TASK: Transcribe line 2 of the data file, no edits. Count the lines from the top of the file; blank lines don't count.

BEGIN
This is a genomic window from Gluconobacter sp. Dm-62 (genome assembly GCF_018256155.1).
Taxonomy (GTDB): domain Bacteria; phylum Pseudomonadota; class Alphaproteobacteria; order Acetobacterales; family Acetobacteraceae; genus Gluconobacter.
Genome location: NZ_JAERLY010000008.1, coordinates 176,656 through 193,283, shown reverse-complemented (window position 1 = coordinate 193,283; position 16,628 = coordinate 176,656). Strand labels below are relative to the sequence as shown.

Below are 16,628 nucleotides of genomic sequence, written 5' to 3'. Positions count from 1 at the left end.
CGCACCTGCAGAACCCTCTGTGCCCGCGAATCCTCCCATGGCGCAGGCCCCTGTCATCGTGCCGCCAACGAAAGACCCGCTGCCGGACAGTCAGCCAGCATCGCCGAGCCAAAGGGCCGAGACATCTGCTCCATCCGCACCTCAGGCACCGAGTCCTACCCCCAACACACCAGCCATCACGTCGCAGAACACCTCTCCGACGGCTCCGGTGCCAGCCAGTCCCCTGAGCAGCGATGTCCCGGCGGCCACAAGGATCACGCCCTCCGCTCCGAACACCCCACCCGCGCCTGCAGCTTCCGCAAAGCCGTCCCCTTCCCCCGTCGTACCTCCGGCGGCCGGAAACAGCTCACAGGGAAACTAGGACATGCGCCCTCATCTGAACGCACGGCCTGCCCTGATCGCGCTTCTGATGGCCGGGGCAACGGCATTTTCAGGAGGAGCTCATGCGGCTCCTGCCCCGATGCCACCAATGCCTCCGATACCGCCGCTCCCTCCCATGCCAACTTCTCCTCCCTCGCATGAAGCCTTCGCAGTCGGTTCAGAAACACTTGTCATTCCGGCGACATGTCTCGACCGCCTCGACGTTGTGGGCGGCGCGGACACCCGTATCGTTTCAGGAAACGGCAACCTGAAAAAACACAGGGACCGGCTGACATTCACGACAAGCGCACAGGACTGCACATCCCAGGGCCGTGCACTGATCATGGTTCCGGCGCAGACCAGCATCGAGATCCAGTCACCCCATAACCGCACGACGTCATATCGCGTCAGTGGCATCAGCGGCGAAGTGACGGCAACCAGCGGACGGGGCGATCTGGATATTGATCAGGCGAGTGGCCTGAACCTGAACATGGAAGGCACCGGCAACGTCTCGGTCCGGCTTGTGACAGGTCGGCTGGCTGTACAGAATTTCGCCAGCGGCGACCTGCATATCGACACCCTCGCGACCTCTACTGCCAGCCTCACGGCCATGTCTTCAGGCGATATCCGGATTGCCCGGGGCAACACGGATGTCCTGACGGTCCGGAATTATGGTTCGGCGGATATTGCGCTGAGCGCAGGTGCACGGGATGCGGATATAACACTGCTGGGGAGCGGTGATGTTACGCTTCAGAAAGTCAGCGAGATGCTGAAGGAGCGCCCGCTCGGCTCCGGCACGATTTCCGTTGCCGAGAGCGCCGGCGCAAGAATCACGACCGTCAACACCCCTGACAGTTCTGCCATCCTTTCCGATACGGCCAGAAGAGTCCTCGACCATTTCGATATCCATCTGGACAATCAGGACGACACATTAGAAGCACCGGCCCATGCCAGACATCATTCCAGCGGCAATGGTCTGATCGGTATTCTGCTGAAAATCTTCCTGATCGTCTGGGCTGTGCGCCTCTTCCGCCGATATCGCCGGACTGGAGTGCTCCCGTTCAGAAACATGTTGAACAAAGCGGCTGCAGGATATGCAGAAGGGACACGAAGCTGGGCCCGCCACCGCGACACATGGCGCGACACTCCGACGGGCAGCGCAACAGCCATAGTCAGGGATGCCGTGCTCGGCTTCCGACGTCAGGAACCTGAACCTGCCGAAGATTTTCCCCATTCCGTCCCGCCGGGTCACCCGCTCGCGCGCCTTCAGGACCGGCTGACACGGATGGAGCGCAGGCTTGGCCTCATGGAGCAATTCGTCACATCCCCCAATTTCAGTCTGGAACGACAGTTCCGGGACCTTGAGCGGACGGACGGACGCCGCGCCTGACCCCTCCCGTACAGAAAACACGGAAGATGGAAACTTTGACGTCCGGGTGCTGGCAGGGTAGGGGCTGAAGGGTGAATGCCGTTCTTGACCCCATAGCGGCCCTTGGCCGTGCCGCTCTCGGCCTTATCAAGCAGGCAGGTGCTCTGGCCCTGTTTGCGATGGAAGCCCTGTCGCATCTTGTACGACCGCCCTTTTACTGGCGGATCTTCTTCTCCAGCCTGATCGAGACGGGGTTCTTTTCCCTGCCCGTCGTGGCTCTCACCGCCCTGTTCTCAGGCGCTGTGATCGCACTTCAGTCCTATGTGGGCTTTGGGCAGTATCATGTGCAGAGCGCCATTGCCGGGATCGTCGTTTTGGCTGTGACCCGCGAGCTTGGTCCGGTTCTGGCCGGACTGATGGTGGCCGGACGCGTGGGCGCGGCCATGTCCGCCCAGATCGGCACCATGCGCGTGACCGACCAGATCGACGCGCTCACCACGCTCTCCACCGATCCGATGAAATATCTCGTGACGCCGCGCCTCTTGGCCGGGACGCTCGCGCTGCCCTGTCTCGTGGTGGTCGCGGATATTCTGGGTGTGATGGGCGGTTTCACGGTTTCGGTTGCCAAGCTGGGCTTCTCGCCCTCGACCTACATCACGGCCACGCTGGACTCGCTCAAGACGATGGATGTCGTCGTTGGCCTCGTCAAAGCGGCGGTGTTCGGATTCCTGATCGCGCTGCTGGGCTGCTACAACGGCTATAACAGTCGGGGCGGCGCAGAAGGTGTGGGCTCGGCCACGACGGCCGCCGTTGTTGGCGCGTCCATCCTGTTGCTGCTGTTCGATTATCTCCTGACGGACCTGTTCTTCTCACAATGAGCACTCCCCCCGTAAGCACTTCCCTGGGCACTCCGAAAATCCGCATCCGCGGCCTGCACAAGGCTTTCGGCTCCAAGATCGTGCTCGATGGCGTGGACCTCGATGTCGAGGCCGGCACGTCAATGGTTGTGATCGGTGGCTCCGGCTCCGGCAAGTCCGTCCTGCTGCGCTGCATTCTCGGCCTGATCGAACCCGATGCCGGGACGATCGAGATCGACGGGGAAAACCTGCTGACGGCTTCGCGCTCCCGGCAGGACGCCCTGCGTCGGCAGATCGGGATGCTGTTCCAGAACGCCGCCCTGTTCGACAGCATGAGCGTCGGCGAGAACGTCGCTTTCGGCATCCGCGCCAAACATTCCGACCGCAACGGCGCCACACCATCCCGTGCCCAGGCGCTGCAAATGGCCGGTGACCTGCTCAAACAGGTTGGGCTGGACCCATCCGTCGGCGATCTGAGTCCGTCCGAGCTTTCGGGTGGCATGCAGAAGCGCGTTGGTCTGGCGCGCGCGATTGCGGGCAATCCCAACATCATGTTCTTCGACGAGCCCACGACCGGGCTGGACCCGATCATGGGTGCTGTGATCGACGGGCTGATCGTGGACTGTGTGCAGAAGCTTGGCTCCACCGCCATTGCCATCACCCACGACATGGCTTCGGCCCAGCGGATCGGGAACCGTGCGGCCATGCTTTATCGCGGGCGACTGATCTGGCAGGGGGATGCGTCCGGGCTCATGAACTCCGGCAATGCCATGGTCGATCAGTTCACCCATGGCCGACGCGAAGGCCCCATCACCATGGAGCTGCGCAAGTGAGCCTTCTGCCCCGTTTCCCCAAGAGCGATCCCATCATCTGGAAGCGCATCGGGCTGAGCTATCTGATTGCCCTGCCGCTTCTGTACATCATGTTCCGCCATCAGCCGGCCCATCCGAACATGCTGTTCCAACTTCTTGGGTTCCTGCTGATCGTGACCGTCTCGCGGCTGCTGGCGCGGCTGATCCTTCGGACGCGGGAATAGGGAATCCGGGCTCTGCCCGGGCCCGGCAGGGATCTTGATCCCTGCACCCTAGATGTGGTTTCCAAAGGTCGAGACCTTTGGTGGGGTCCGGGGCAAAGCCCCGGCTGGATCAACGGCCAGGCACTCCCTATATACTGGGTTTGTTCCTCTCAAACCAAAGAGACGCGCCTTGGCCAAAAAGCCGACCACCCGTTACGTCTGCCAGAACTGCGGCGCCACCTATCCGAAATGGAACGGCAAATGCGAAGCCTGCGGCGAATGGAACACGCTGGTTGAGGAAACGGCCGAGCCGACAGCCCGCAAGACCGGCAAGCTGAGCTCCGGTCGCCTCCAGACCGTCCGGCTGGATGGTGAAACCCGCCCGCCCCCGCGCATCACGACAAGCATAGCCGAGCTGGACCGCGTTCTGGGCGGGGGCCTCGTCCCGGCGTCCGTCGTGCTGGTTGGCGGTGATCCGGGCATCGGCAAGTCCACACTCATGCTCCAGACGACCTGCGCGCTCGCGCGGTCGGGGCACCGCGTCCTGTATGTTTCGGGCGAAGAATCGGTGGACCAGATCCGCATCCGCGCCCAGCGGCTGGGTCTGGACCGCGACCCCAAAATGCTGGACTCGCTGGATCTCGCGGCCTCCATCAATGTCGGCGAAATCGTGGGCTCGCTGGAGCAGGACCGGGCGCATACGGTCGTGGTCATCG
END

Taxonomy (GTDB): domain Bacteria; phylum Pseudomonadota; class Alphaproteobacteria; order Acetobacterales; family Acetobacteraceae; genus Gluconobacter.